The Asia-Pacific region is at a critical point in its HIV response, states a UNAIDS report that shows a mix of successes and challenges over the past decade.
HIV in Asia and the Pacific: Getting to Zero, launched at the 2011 International Congress on AIDS in Asia and the Pacific (ICAAP), found that more people than before had access to HIV services, but most countries in the region were still a long way from achieving universal access to HIV prevention, treatment, care and support.
"Some countries - including Thailand, Cambodia, India, Myanmar - reacted very quickly and put in place programmes for specific populations at high risk of HIV, which led to behaviour change," said Beth Mange-Watts, at the UNAIDS Thailand office.
According to the report, wider access to services that prevent new HIV infections among children had led to a 15 percent decrease in new HIV infections among children in the region since 2006; Malaysia and Thailand are on track to eliminate new HIV infections among children.
However, there are still nearly two new HIV infections for every person who starts treatment.
"In some countries - more in specific areas and populations within countries rather than whole countries - the programming has not been focused enough... In the Philippines, for example, there has been a rise in HIV among drug users, while in cities across Asia there has been a rise in HIV prevalence among MSM [men who sex with men]," said Mange-Watts.
While an estimated 740,000 people were accessing ARVs at the end of 2009 - three times the number in 2006 - this represents just 40 percent of people who need them. Cambodia is the only Asian country that has reached the universal access target for HIV treatment.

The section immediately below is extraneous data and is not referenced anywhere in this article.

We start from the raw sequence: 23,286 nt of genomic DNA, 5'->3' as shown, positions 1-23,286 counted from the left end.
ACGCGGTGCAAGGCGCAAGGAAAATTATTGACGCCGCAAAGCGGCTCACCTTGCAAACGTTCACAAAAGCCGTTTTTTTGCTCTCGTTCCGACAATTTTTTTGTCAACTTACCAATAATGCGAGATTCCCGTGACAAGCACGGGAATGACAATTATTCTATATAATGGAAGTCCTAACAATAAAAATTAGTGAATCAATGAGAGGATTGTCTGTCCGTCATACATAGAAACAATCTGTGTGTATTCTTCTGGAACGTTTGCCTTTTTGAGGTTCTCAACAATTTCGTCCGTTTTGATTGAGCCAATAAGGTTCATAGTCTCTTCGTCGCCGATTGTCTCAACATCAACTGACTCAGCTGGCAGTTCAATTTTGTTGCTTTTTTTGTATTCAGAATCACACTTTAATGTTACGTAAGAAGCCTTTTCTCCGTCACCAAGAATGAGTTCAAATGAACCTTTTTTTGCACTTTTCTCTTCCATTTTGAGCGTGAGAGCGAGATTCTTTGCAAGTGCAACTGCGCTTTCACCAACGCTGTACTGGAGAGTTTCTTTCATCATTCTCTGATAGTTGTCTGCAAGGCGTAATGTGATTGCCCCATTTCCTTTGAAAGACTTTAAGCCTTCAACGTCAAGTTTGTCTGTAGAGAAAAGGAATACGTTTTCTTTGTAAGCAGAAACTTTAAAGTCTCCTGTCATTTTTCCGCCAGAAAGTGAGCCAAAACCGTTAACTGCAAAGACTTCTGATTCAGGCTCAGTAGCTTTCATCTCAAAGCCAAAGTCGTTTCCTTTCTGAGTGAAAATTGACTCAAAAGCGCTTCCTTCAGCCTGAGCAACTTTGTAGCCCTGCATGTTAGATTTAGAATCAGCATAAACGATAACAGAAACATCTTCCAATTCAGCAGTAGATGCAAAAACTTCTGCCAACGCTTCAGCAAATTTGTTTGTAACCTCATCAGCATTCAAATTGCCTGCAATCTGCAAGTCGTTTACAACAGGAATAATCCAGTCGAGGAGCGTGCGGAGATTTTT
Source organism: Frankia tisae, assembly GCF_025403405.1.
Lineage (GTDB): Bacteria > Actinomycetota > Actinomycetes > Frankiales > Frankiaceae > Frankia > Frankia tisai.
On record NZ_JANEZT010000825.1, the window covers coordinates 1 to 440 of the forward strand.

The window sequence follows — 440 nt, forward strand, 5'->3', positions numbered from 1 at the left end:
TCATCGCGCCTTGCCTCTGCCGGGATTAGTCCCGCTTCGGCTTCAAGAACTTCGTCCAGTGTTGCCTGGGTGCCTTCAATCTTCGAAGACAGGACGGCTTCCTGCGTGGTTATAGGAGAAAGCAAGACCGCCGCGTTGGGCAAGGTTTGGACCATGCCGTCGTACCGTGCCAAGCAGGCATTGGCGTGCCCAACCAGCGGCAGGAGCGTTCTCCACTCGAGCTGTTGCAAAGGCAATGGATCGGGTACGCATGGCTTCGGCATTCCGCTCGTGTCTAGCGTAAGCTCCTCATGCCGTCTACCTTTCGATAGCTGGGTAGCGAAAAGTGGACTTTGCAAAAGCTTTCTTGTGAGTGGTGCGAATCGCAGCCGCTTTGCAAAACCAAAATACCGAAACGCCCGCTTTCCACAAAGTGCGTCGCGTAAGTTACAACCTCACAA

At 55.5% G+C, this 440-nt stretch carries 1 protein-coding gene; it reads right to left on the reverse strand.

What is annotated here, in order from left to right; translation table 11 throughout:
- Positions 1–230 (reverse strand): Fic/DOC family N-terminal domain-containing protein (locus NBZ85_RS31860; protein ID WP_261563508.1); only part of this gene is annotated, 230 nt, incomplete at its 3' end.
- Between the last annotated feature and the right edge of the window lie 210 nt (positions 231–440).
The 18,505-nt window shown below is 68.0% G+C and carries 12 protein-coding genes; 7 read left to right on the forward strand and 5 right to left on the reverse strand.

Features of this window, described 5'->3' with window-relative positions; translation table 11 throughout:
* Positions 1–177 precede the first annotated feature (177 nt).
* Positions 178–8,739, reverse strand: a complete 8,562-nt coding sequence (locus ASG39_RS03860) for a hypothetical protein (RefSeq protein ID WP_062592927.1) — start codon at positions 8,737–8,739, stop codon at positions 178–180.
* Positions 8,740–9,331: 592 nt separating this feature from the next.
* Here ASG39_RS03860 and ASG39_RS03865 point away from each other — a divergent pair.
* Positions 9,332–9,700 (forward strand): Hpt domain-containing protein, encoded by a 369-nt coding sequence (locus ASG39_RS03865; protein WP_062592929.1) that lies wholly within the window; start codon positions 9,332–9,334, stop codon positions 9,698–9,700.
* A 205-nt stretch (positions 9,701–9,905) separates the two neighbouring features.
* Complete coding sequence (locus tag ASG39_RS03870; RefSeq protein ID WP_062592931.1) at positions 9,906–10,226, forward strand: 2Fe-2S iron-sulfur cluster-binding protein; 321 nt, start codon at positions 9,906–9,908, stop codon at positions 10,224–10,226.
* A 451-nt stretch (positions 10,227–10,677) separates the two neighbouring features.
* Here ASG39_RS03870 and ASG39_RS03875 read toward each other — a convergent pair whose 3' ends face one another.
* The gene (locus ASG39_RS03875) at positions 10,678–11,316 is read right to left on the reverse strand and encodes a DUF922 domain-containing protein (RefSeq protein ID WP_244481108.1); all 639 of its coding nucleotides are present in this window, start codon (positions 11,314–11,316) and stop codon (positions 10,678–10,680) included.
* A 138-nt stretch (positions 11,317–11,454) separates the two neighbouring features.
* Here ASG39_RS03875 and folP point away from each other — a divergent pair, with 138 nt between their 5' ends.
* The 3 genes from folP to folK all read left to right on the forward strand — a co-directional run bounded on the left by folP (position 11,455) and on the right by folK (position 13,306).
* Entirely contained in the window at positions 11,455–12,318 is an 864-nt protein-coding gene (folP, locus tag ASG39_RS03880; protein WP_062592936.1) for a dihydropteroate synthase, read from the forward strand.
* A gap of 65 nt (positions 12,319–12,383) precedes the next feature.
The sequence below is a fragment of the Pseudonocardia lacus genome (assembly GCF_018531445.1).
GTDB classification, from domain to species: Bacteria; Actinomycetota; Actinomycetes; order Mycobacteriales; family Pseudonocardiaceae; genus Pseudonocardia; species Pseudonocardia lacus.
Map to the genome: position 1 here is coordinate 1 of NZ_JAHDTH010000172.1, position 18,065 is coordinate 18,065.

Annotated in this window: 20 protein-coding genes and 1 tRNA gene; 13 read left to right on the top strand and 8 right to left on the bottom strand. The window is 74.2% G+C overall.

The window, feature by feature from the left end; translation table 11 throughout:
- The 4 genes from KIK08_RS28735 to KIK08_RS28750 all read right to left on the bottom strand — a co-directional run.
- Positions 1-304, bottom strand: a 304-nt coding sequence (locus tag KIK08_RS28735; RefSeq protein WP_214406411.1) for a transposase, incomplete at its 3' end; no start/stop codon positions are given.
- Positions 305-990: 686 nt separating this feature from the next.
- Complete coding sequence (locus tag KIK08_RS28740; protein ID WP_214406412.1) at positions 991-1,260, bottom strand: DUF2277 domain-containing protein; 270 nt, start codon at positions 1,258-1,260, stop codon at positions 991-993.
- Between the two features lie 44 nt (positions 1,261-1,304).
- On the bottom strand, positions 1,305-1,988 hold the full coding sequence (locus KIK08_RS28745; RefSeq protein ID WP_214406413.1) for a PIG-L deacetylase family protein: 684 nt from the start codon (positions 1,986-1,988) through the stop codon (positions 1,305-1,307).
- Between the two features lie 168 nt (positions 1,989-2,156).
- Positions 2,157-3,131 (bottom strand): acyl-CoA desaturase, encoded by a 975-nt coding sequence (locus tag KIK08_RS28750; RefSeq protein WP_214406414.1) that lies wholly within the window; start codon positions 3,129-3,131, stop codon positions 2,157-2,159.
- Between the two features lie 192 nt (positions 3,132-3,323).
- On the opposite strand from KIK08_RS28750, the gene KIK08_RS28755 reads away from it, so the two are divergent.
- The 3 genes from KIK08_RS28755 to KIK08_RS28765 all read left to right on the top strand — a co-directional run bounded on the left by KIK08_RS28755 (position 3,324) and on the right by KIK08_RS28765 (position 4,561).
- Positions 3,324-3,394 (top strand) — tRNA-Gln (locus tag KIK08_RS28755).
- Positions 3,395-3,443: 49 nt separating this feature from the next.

"Getting to zero"
According to Mange-Watts, to get new infections to zero, "there is no time for complacency". She noted that stigma and discrimination remained major hindrances to HIV programmes; the report found that more than 90 percent of countries in the region still had laws criminalizing the activities of high-risk populations such as sex workers and drug users.
"The focus of HIV programming needs to be where it is needed most, and it needs to be not just for the populations it is targeting, it must involve the populations - prevention programmes that have involved sex workers have been much more successful than those that didn't," she said. "Global financing for HIV is in decline, but there needs to be sustained financing for HIV programmes... countries must also begin to fund their own response."
The UNAIDS report found that AIDS spending in Asia and the Pacific was roughly one-third of the estimated funding needed to achieve universal access to HIV services.
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